In what is being hailed as an historic decision, the German cabinet has agreed to send warships to the Middle East to patrol Lebanon’s coast. The deployment, as part of the expanded UN peacekeeping force there, still needs to be approved by parliament after getting the green light from the German Chancellor’s inner circle. But Angela Merkel’s conservatives and their Social Democrat coalition partners hold a large majority in the Bundestag, meaning the mission looks all set to go ahead. Merkel told a news conference: “This decision was made in view both of our particular responsibility for Israel’s right to exist and for a solid solution for peace in the region.”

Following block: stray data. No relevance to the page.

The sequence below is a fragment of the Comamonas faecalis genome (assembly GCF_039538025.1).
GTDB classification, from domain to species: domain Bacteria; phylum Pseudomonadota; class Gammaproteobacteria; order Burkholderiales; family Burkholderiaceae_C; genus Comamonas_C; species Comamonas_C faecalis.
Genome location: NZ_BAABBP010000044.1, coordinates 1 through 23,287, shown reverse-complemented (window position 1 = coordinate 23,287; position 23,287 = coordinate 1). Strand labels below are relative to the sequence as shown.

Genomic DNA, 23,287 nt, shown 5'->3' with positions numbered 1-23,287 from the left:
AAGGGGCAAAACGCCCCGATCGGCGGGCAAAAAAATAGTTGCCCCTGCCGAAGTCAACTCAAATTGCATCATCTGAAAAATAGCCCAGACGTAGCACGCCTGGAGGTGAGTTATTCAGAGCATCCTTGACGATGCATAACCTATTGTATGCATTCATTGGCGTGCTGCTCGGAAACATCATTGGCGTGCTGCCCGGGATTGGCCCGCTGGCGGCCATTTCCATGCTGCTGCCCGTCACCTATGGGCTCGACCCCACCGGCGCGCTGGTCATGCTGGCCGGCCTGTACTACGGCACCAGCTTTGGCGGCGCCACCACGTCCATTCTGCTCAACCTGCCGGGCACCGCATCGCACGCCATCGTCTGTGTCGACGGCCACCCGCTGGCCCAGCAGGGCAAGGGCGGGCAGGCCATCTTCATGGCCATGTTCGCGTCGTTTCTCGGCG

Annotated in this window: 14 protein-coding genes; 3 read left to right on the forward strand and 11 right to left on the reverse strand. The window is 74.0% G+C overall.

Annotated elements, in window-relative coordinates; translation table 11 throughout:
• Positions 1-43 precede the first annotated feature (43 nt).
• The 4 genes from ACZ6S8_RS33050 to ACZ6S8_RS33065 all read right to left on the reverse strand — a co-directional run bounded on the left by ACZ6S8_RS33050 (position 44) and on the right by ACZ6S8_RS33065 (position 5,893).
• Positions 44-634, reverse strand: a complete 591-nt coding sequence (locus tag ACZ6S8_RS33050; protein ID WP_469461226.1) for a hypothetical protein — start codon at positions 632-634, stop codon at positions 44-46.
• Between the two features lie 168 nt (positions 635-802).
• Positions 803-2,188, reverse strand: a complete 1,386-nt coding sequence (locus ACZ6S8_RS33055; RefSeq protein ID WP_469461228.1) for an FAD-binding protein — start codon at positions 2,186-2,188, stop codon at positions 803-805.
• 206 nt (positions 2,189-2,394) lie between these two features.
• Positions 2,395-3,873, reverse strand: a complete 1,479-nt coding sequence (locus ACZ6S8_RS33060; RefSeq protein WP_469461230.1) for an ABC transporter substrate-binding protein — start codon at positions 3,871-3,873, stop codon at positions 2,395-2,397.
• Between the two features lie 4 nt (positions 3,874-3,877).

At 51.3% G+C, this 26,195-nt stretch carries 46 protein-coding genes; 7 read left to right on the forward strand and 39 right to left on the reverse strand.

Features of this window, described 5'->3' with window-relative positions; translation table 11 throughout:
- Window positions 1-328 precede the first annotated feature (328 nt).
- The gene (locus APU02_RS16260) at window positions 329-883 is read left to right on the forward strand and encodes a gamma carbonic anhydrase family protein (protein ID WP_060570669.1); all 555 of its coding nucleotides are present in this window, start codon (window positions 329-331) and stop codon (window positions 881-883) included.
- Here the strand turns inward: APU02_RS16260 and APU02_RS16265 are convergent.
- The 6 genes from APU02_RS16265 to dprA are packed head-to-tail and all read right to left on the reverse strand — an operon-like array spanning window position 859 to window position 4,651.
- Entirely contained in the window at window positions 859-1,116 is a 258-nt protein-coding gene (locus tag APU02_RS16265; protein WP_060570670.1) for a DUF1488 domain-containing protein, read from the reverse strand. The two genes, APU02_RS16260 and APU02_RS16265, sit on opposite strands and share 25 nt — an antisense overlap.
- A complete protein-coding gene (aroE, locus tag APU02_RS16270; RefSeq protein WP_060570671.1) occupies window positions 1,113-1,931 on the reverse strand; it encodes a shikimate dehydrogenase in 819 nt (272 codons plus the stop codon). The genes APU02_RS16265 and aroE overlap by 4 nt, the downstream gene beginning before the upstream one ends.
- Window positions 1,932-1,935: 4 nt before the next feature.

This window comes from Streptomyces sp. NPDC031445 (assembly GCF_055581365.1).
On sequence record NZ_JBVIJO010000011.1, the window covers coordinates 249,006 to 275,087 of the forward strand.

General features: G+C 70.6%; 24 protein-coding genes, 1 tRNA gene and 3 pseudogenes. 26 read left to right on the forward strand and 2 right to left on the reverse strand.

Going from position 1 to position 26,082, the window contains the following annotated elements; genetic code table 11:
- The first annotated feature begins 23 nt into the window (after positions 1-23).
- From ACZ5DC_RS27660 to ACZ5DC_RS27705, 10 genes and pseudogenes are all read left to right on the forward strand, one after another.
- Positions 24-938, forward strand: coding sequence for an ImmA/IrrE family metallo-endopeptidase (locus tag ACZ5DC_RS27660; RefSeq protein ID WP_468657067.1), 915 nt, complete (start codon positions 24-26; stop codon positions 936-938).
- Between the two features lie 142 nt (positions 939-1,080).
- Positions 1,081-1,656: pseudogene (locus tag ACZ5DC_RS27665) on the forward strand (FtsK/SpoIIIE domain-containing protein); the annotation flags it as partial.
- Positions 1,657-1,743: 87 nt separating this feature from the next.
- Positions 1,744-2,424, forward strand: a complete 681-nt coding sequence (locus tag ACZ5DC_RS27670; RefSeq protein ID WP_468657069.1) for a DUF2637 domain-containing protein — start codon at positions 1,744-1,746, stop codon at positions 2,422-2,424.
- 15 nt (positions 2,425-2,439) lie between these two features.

Up to 2,400 personnel would be deployed but the public is divided on the wisdom of the mission, in light of Germany’s Nazi past. History means things won’t be easy, according to one woman questioned. “We will be taking positions between two fronts where we will always be a focal point,” she said. “I think we should be active there and deploy troops,” a man said. “We can’t disengage from the international community.”
While Berlin looks poised to lead the naval patrol, it has refused to send ground forces to Lebanon amid fears German troops may have to confront Israeli soldiers.